In a case involving intentional misappropriation of entrusted funds over an extended period, the Ohio Supreme Court imposed a fully-stayed two-year suspension with conditions.
The attorney had practiced for over 30 years. Part of this practice was personal injury plaintiffs work.
When his wife left him in 2005, he became obsessed with getting her back. He lent over $69,500 in escrowed funds to his wife starting in 2009. The money was in escrow while the attorney's negogiated over third party claims.
The money was used to fund her private investigator business.
The misconduct extended over a 17-month period and was revealed by an account overdraft.
When the misconduct came to light, the attorney was fully cooperative. He sought mental health treatment and consulted with the bar's lawyer assistance program. No client was harmed and restitution was made.
A fine feature of the Ohio Supreme Court is that it makes oral arguments available on video. This argument in this case is linked here. (Mike Frisch)
The problems of the aging attorney were addressed in a disciplinary decision issued yesterday by the Ohio Supreme Court.
The attorney was charged with ethical violations in his handling of an estate matter. During the course of his testimony, he was "confused" in recounting his work. As a result, he agreed to submit to an examination by a medical professional.
The examination resulted in a diagnosis that the 71-year-old attorney suffers from "age-associated cognitive decline."
The court found that the condition was neither a mitigating factor nor a mental illness and imposed a two-year suspension with 18 months stayed on conditions. (Mike Frisch)
We have reported a number of recent bar admissions decisions of the Ohio Supreme Court. The court issued two opinions on the subject yesterday.
The court denied the application to sit for the bar examination of an applicant who had engaged in a scheme to defraud her landlord in order to avoid lease obligations. The applicant also displayed a lack of candor in the admissions process. The court rejected a recommendation to forever bar the applicant's admission and will permit her to reapply in July 2014.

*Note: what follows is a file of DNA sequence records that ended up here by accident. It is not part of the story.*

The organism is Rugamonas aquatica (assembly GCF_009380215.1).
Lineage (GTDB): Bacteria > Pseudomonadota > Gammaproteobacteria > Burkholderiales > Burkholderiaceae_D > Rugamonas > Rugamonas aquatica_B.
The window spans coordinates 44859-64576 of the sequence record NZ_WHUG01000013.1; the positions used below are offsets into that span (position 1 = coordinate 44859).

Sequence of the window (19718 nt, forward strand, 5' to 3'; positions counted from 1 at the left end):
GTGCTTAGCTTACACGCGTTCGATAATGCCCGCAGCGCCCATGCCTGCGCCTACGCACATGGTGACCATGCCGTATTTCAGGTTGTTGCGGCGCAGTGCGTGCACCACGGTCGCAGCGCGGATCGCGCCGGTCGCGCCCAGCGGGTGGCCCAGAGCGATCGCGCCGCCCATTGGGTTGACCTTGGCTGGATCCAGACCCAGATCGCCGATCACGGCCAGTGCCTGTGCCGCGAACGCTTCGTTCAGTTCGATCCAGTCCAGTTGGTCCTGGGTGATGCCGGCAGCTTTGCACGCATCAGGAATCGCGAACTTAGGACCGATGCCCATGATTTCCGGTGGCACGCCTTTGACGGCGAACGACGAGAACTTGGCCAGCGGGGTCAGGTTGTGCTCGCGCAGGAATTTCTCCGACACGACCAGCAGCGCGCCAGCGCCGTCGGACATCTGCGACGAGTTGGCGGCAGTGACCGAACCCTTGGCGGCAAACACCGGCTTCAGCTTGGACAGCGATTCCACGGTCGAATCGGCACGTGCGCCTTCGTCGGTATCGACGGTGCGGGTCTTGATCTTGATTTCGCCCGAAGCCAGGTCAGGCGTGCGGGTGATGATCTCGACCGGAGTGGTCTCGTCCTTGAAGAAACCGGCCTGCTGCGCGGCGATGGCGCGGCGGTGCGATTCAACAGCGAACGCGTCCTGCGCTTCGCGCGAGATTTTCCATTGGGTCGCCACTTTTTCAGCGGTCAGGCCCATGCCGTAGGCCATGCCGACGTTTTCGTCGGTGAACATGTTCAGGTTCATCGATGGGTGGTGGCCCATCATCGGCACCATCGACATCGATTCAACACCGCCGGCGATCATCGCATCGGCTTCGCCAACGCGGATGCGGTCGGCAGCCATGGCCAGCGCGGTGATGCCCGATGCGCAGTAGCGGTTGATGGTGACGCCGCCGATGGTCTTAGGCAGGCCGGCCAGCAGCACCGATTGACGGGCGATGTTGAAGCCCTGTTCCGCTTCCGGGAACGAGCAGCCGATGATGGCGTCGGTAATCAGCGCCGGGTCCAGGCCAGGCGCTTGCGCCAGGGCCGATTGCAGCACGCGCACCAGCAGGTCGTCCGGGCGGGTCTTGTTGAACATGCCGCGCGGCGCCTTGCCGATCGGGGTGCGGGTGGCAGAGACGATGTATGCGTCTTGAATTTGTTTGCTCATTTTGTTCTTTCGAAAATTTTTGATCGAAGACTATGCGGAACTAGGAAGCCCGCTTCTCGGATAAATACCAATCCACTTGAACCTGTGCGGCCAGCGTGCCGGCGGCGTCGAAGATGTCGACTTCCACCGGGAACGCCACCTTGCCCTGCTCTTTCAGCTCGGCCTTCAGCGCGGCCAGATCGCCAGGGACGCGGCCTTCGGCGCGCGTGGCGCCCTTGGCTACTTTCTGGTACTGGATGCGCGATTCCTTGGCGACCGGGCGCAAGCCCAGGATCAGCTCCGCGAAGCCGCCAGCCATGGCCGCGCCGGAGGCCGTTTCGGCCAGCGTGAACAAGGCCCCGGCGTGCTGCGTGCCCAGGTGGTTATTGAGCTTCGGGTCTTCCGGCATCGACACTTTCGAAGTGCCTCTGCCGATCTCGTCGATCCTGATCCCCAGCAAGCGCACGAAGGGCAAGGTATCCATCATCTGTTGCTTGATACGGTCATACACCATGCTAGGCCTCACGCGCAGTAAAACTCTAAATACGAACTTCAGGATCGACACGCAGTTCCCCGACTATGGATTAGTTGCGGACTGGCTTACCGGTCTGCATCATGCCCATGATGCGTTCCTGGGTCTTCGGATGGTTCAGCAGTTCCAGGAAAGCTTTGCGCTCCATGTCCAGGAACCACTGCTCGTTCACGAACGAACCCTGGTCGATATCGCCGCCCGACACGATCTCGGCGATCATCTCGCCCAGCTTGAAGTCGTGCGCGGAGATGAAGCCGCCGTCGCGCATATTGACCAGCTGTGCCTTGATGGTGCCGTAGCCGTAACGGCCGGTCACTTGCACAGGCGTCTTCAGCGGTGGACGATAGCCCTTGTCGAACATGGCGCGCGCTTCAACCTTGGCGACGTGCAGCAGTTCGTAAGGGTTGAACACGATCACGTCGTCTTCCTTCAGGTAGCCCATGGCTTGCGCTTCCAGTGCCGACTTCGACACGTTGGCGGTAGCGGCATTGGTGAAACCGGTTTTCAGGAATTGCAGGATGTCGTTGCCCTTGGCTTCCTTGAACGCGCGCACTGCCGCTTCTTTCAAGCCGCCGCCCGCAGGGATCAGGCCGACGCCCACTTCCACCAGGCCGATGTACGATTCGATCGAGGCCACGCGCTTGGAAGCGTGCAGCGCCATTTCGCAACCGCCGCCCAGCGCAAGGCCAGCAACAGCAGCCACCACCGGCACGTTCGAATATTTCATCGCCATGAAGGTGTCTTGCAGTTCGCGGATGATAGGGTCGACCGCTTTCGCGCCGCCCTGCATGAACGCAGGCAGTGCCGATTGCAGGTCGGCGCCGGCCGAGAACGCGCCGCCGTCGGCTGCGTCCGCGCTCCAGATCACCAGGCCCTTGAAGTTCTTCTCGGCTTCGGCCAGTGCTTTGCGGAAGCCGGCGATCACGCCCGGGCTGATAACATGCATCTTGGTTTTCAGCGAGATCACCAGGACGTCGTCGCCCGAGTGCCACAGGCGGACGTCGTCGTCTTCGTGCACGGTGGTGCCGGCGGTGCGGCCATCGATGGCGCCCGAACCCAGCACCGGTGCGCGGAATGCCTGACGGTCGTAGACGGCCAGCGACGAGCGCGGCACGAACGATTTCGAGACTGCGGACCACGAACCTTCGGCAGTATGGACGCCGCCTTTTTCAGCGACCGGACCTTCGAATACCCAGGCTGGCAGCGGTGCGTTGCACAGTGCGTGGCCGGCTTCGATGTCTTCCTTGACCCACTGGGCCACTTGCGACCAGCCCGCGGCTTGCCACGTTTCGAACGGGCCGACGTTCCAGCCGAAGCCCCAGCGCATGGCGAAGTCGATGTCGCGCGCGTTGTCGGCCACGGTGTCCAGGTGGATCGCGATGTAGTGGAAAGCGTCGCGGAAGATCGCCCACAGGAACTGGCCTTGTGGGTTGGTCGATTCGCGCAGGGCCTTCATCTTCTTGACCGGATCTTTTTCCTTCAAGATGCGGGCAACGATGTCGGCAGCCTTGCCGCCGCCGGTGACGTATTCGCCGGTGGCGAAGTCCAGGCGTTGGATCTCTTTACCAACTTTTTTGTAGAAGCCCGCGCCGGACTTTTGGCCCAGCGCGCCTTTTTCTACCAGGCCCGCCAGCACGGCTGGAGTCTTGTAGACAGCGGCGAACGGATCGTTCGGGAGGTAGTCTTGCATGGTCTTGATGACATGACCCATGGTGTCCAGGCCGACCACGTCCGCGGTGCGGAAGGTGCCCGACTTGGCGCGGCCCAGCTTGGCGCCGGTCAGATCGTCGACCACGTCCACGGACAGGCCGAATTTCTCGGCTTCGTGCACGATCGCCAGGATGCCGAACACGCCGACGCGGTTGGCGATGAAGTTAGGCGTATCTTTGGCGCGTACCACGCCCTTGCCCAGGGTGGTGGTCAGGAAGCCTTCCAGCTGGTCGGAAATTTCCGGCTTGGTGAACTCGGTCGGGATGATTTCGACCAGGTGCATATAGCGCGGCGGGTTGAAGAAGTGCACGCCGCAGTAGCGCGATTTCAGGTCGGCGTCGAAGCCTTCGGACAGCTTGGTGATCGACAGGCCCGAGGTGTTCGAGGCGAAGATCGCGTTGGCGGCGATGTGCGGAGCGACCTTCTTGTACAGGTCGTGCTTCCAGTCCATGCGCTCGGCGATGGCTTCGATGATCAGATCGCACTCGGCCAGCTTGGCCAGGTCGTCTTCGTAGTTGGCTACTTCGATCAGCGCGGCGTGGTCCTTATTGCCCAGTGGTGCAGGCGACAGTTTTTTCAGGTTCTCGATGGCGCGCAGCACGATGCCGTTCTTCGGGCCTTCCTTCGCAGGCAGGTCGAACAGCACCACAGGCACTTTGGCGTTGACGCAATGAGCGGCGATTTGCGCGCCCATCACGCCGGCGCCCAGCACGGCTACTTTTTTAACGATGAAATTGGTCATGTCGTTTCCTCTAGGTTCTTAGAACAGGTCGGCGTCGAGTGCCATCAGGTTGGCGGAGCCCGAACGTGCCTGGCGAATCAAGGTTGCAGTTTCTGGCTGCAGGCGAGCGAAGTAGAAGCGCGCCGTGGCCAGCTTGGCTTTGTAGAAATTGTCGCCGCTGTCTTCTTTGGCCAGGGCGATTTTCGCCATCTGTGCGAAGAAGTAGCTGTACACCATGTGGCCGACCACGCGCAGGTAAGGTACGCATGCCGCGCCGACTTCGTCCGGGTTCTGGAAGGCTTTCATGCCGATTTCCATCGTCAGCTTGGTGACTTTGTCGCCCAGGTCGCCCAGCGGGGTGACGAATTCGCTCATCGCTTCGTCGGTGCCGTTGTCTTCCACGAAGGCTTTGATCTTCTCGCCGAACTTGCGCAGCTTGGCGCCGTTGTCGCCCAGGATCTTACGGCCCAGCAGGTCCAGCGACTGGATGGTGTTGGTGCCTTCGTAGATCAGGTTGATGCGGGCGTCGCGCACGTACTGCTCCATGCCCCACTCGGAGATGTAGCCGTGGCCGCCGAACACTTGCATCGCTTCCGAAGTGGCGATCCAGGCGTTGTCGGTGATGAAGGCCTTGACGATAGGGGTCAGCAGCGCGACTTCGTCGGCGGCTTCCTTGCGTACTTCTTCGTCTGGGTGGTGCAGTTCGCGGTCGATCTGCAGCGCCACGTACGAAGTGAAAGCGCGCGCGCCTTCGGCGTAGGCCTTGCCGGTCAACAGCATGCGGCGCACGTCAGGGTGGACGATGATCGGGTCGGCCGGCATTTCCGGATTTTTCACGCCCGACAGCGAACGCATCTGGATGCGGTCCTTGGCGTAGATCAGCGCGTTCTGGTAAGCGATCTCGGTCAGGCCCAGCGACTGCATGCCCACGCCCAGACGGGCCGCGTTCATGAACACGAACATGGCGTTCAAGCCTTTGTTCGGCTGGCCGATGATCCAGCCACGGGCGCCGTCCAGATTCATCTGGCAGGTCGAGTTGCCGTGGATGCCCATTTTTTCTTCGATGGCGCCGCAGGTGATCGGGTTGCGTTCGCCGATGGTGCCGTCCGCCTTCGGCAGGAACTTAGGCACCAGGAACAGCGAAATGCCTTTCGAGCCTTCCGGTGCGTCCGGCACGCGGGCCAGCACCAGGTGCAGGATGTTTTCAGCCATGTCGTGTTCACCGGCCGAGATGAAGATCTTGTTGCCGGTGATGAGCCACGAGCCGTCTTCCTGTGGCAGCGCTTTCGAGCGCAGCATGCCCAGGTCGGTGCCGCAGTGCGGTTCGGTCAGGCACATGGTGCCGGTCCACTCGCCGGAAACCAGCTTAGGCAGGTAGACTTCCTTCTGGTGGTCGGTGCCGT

Another application presented a most unusual factual situation. The applicant failed the bar examination and gave "unresponsive" answers to the exam questions, leading to questi an inquiry into her mental fitness to practice.
She gave "rambling" testimony at the ensuing hearing and stated that a legal career was not a good choice for her. She also testified that she was greatly displeased with the direction of the country (particulary the Kelo decision) and that she had tried to communicate with God and Jesus during the exam. She testified that the Lord forbade her to practice law.
The court will permit reapplication in 2014. (Mike Frisch)
Tuesday, December 4, 2012
An attorney who is the subject of a bar disciplinary proceeding sought to implead the Utah Down Syndrome Foundation pursuant to Rule 14(a) of the Utah Rules of Civil Procedure. The motion was granted by the district court.
On interlocultory review sought by the Foundation, the Utah Supreme Court held that the governing standards "do not permit litigation of collateral matters in disciplinary proceedings." Thus, the Foundation is entitled to summary judgment.
The attorney was retained by two individuals to represent the Foundation and two Utah chapters. A court had concluded that the two individuals did not have authority to retain him. At issues were fees paid to the attorney that he was ordered to disgorge to the Foundation.
The court here noted the "unique, separate nature of attorney discipline cases" and found civil impleader "not consistent" with the disciplinary regime. Thus, the district court abused its discretion in allowing the filing of a third-party complaint in the bar discipline matter. (Mike Frisch)
An attorney who was sanctioned in civil litigation where she acted as her own attorney has been suspended for six months by the New York Appellate Division for the First Judicial Department.